Walmart has announced a “leveled up” virtual fitting room that lets customers use their own photos to virtually try on clothing, effectively letting users be their own models.
The virtual fitting room service, initially launched in March of 2022, gave users 50 different models with various body types and heights to select from to find a “close match” to their own body type and height to see how the clothing would look on that model. While this initial version provided an impressive variety of models and sizes to choose from, users still felt the service wasn’t providing a realistic enough impression of how the items would truly look on their own bodies.
That changes today as now the company lets anyone upload photos of themselves to the app and see what clothes would look like on their individual bodies.
The company’s Apparel and Private Brands EVP Denise Incandela says that the company is “continuing to make bold moves to establish Walmart as a destination for fashion” and the acquisition and implementation of the Zeekit virtual try-on platform is a huge part of that strategy.
“Its virtual fitting room can show how clothes fit in a realistic way. It doesn’t simply overlay images on your photos — when you choose an item to fit, you’ll see the parts where shadows would fall and you’ll see how the fabric would drape on your body,” she says.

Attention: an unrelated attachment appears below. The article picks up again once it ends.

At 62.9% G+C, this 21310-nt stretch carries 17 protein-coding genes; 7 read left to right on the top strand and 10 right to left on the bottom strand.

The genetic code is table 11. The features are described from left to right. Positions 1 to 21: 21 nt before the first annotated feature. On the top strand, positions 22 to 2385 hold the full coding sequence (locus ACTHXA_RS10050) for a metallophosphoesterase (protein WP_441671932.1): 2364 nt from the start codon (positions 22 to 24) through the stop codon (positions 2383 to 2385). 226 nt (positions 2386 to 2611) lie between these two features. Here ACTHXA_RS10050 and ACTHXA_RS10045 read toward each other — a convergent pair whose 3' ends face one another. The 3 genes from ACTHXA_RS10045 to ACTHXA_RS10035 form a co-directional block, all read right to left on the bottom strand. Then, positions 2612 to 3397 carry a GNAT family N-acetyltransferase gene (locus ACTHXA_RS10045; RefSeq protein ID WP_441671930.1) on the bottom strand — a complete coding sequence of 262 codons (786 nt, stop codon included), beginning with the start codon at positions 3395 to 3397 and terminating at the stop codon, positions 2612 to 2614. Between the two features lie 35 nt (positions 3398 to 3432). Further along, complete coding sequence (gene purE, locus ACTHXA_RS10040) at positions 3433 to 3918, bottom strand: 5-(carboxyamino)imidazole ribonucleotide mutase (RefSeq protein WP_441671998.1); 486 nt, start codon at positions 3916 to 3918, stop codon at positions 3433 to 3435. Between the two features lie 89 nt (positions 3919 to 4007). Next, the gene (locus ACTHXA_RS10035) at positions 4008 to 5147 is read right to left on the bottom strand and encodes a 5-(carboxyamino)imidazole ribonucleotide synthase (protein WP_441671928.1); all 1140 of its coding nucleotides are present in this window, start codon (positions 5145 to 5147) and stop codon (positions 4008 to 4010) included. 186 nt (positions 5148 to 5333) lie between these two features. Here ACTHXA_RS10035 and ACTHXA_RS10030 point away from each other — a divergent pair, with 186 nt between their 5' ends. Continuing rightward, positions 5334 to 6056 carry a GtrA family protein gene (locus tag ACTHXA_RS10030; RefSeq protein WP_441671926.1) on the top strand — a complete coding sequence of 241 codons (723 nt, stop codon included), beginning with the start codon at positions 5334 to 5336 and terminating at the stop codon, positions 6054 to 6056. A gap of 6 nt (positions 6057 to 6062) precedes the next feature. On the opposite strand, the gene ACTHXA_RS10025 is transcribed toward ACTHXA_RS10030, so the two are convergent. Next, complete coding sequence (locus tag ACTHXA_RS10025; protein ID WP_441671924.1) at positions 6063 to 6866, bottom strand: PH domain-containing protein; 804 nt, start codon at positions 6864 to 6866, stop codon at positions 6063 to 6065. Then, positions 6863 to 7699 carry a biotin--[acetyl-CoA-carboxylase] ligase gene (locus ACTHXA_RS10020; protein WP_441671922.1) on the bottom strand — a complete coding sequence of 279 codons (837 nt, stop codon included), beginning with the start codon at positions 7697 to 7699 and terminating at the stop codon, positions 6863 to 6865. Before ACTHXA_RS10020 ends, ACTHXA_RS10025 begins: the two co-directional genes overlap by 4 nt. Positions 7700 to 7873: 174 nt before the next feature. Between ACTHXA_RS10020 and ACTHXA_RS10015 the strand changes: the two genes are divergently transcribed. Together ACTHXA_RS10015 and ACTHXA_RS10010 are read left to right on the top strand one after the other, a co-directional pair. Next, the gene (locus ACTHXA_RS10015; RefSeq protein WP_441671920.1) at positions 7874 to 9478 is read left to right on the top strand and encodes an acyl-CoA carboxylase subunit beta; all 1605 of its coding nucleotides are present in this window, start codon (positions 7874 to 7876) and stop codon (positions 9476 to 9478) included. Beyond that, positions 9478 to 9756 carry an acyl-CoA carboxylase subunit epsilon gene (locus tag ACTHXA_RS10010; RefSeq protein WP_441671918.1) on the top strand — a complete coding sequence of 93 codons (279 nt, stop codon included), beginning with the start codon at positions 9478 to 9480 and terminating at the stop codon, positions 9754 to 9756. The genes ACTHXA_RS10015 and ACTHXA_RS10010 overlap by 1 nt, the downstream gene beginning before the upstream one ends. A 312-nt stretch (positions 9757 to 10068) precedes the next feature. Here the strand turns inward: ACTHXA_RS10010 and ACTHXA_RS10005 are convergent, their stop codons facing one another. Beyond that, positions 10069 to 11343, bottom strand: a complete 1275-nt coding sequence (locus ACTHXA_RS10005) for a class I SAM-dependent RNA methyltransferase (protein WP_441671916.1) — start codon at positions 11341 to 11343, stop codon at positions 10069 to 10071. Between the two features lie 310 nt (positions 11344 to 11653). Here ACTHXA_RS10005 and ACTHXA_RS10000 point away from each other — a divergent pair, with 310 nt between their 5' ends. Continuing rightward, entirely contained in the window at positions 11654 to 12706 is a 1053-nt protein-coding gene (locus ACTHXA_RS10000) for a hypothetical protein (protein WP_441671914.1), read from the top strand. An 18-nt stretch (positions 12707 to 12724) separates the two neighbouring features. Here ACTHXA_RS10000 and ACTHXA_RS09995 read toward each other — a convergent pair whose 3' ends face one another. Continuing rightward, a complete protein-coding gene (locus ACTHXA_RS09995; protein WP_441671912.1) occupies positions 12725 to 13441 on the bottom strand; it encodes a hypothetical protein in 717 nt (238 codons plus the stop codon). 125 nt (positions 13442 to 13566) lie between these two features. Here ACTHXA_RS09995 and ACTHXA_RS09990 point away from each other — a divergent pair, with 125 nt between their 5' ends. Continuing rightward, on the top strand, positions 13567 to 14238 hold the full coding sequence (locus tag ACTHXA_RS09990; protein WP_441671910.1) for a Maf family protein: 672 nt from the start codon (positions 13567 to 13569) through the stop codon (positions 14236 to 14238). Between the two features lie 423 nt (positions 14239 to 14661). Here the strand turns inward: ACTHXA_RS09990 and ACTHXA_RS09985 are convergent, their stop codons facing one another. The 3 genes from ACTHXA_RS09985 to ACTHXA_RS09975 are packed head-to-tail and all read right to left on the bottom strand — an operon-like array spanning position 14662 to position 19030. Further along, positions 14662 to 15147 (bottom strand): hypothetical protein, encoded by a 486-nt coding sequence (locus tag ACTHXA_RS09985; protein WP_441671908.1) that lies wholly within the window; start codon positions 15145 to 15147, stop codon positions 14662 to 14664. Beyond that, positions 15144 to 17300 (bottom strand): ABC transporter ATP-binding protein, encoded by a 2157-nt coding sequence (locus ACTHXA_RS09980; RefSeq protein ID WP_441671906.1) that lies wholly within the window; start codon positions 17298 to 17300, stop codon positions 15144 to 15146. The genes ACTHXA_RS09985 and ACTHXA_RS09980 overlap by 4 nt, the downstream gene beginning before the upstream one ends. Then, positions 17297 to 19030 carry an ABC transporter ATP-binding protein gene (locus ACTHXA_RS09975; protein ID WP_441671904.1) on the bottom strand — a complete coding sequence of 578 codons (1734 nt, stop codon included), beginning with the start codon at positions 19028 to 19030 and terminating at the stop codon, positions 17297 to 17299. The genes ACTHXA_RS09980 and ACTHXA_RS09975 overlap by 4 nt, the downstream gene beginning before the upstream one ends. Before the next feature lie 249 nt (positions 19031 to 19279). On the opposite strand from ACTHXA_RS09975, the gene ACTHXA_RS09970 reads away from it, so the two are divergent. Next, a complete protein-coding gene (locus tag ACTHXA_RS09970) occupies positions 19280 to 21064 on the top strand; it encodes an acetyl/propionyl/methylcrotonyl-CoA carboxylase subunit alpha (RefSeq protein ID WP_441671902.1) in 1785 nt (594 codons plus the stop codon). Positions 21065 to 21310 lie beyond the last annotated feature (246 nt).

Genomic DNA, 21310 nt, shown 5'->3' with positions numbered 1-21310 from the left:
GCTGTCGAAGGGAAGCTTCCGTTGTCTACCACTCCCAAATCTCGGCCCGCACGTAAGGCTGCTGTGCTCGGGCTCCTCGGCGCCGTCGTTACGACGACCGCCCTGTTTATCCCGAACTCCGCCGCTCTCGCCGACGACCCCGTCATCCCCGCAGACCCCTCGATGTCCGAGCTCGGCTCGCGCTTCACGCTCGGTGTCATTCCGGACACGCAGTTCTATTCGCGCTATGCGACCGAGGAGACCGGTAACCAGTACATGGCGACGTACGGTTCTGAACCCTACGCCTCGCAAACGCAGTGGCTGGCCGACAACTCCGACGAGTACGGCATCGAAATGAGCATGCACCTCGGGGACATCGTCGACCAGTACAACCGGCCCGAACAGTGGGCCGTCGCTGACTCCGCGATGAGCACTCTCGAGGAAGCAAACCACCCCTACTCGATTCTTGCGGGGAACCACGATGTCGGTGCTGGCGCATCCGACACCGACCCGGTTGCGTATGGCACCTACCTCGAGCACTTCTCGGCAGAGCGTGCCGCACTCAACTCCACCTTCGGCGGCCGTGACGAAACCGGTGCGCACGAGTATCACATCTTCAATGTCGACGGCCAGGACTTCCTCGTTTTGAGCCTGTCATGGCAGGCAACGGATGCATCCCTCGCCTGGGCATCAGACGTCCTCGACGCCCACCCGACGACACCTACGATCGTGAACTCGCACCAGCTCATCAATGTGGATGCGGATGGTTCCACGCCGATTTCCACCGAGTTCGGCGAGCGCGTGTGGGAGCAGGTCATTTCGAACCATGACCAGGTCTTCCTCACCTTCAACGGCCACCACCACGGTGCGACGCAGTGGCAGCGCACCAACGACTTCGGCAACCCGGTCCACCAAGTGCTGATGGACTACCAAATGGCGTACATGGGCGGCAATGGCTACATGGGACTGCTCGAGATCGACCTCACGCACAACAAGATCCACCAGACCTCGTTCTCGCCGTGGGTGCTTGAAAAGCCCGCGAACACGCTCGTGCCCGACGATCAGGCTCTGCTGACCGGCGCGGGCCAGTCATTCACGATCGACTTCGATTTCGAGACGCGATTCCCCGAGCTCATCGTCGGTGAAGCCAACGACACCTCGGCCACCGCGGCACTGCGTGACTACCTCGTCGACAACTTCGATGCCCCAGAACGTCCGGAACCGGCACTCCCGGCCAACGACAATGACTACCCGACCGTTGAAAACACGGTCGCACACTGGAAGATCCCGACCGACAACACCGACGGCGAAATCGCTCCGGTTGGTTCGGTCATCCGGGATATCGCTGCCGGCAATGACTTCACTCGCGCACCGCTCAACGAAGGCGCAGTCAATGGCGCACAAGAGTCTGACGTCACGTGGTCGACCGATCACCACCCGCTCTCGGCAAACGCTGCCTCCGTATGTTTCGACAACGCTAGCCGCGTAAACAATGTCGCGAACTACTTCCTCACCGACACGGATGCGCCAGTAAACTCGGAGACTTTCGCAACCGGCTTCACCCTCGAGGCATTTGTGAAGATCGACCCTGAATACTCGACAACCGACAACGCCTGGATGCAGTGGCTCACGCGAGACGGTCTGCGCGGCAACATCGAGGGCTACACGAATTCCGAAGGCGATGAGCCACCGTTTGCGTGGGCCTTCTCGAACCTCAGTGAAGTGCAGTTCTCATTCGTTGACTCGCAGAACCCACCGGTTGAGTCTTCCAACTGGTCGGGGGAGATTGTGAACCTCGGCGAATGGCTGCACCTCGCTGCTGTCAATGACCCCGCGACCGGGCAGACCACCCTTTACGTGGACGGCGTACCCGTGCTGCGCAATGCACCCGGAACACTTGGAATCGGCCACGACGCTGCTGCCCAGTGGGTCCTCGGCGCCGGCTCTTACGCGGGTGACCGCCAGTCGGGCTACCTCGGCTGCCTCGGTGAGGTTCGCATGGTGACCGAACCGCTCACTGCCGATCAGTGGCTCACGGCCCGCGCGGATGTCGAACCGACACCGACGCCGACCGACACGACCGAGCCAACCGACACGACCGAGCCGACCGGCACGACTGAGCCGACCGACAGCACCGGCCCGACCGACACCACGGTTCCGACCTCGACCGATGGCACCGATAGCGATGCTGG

“Theoretically, that means different sizes of the same item would look differently on your photo in the same way they’d fall differently on your body if you were trying them in real life. That’s made possible with the use of algorithms and machine learning models originally used to develop accurate topographic images.”
According to the company, the new virtual try-on experience is available for more than 270,000 women’s apparel items across Walmart’s available brands (including Levi’s, Avia, Scoop, and Hanes) and will continue to grow. Users of the service will be prompted to take a photo of themselves upon first use of the application when you tap the “Try It On” button.
The service suggests users stand the phone somewhere about waist height and instructs them to be sure to wear something “form-fitting,” and then move back so that their whole body is visible for the posed photograph. Once the app captures the user’s initial pose, they are then prompted to input their height at which point the app will start digitally mapping the users body, positioning and shadows in order to accurately display how each item available would fall on their figure.
The updated experience is available now on the Walmart iOS app with an update coming soon for Android and desktop users.